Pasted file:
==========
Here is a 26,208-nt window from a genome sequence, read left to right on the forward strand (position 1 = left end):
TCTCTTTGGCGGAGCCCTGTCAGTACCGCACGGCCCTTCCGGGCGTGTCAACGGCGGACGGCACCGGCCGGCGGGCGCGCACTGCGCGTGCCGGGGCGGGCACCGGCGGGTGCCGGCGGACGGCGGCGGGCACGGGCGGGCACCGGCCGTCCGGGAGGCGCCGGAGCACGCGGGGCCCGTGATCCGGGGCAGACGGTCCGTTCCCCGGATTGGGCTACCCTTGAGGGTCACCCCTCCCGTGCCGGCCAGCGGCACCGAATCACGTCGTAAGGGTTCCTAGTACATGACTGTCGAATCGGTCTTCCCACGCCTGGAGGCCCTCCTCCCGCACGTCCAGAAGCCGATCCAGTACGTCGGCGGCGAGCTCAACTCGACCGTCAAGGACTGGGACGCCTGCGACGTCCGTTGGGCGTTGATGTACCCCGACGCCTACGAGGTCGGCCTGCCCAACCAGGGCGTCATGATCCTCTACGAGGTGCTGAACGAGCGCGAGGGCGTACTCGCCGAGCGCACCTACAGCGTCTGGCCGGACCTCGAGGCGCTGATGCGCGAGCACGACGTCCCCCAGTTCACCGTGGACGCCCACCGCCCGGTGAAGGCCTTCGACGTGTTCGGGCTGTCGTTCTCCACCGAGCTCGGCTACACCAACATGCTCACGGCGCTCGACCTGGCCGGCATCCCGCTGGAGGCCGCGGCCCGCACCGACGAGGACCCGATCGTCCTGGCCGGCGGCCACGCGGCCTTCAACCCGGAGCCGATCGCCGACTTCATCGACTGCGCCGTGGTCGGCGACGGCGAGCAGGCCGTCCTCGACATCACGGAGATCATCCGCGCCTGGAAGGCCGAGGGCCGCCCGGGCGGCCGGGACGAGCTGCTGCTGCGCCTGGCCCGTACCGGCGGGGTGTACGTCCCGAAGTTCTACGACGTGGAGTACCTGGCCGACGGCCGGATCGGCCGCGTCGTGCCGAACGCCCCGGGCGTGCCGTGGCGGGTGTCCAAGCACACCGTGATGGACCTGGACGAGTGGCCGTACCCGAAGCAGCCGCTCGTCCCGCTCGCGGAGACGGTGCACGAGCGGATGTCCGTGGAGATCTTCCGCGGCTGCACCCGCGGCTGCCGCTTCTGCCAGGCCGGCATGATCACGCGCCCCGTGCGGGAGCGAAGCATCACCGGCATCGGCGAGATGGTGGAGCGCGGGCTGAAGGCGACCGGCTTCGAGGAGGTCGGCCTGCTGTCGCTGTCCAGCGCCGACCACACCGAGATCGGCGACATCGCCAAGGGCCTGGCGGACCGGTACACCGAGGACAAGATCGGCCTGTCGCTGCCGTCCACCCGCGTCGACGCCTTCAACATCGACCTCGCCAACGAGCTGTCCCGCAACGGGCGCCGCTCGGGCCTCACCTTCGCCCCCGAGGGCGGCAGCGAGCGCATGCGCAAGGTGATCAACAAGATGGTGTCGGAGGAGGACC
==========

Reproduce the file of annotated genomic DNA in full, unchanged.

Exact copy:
Here is a 26,208-nt window from a genome sequence, read left to right on the forward strand (position 1 = left end):
TCTCTTTGGCGGAGCCCTGTCAGTACCGCACGGCCCTTCCGGGCGTGTCAACGGCGGACGGCACCGGCCGGCGGGCGCGCACTGCGCGTGCCGGGGCGGGCACCGGCGGGTGCCGGCGGACGGCGGCGGGCACGGGCGGGCACCGGCCGTCCGGGAGGCGCCGGAGCACGCGGGGCCCGTGATCCGGGGCAGACGGTCCGTTCCCCGGATTGGGCTACCCTTGAGGGTCACCCCTCCCGTGCCGGCCAGCGGCACCGAATCACGTCGTAAGGGTTCCTAGTACATGACTGTCGAATCGGTCTTCCCACGCCTGGAGGCCCTCCTCCCGCACGTCCAGAAGCCGATCCAGTACGTCGGCGGCGAGCTCAACTCGACCGTCAAGGACTGGGACGCCTGCGACGTCCGTTGGGCGTTGATGTACCCCGACGCCTACGAGGTCGGCCTGCCCAACCAGGGCGTCATGATCCTCTACGAGGTGCTGAACGAGCGCGAGGGCGTACTCGCCGAGCGCACCTACAGCGTCTGGCCGGACCTCGAGGCGCTGATGCGCGAGCACGACGTCCCCCAGTTCACCGTGGACGCCCACCGCCCGGTGAAGGCCTTCGACGTGTTCGGGCTGTCGTTCTCCACCGAGCTCGGCTACACCAACATGCTCACGGCGCTCGACCTGGCCGGCATCCCGCTGGAGGCCGCGGCCCGCACCGACGAGGACCCGATCGTCCTGGCCGGCGGCCACGCGGCCTTCAACCCGGAGCCGATCGCCGACTTCATCGACTGCGCCGTGGTCGGCGACGGCGAGCAGGCCGTCCTCGACATCACGGAGATCATCCGCGCCTGGAAGGCCGAGGGCCGCCCGGGCGGCCGGGACGAGCTGCTGCTGCGCCTGGCCCGTACCGGCGGGGTGTACGTCCCGAAGTTCTACGACGTGGAGTACCTGGCCGACGGCCGGATCGGCCGCGTCGTGCCGAACGCCCCGGGCGTGCCGTGGCGGGTGTCCAAGCACACCGTGATGGACCTGGACGAGTGGCCGTACCCGAAGCAGCCGCTCGTCCCGCTCGCGGAGACGGTGCACGAGCGGATGTCCGTGGAGATCTTCCGCGGCTGCACCCGCGGCTGCCGCTTCTGCCAGGCCGGCATGATCACGCGCCCCGTGCGGGAGCGAAGCATCACCGGCATCGGCGAGATGGTGGAGCGCGGGCTGAAGGCGACCGGCTTCGAGGAGGTCGGCCTGCTGTCGCTGTCCAGCGCCGACCACACCGAGATCGGCGACATCGCCAAGGGCCTGGCGGACCGGTACACCGAGGACAAGATCGGCCTGTCGCTGCCGTCCACCCGCGTCGACGCCTTCAACATCGACCTCGCCAACGAGCTGTCCCGCAACGGGCGCCGCTCGGGCCTCACCTTCGCCCCCGAGGGCGGCAGCGAGCGCATGCGCAAGGTGATCAACAAGATGGTGTCGGAGGAGGACC